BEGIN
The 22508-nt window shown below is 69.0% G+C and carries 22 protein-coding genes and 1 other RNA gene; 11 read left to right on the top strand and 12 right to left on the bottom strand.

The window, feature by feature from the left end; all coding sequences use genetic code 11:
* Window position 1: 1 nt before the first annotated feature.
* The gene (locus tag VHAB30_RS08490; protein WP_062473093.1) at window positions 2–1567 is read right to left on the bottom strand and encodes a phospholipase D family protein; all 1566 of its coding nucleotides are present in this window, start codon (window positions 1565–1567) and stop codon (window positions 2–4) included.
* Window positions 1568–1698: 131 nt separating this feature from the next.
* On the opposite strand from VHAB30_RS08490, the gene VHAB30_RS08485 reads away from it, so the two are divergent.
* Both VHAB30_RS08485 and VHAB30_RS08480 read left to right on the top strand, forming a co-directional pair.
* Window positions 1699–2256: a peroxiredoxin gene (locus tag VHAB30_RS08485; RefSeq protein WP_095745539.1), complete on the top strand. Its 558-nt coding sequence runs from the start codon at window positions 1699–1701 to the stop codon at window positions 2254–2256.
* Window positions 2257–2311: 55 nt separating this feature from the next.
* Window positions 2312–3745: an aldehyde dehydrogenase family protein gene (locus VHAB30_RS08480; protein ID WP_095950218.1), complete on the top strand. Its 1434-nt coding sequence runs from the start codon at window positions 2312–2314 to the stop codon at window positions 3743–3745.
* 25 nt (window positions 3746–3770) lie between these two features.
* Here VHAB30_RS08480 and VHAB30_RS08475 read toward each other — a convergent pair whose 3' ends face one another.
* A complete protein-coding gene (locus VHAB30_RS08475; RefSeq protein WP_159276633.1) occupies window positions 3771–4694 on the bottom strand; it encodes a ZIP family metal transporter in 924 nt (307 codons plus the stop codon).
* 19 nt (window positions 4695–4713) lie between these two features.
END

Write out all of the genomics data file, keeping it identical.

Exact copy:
The 22508-nt window shown below is 69.0% G+C and carries 22 protein-coding genes and 1 other RNA gene; 11 read left to right on the top strand and 12 right to left on the bottom strand.

The window, feature by feature from the left end; all coding sequences use genetic code 11:
* Window position 1: 1 nt before the first annotated feature.
* The gene (locus tag VHAB30_RS08490; protein WP_062473093.1) at window positions 2–1567 is read right to left on the bottom strand and encodes a phospholipase D family protein; all 1566 of its coding nucleotides are present in this window, start codon (window positions 1565–1567) and stop codon (window positions 2–4) included.
* Window positions 1568–1698: 131 nt separating this feature from the next.
* On the opposite strand from VHAB30_RS08490, the gene VHAB30_RS08485 reads away from it, so the two are divergent.
* Both VHAB30_RS08485 and VHAB30_RS08480 read left to right on the top strand, forming a co-directional pair.
* Window positions 1699–2256: a peroxiredoxin gene (locus tag VHAB30_RS08485; RefSeq protein WP_095745539.1), complete on the top strand. Its 558-nt coding sequence runs from the start codon at window positions 1699–1701 to the stop codon at window positions 2254–2256.
* Window positions 2257–2311: 55 nt separating this feature from the next.
* Window positions 2312–3745: an aldehyde dehydrogenase family protein gene (locus VHAB30_RS08480; protein ID WP_095950218.1), complete on the top strand. Its 1434-nt coding sequence runs from the start codon at window positions 2312–2314 to the stop codon at window positions 3743–3745.
* 25 nt (window positions 3746–3770) lie between these two features.
* Here VHAB30_RS08480 and VHAB30_RS08475 read toward each other — a convergent pair whose 3' ends face one another.
* A complete protein-coding gene (locus VHAB30_RS08475; RefSeq protein WP_159276633.1) occupies window positions 3771–4694 on the bottom strand; it encodes a ZIP family metal transporter in 924 nt (307 codons plus the stop codon).
* 19 nt (window positions 4695–4713) lie between these two features.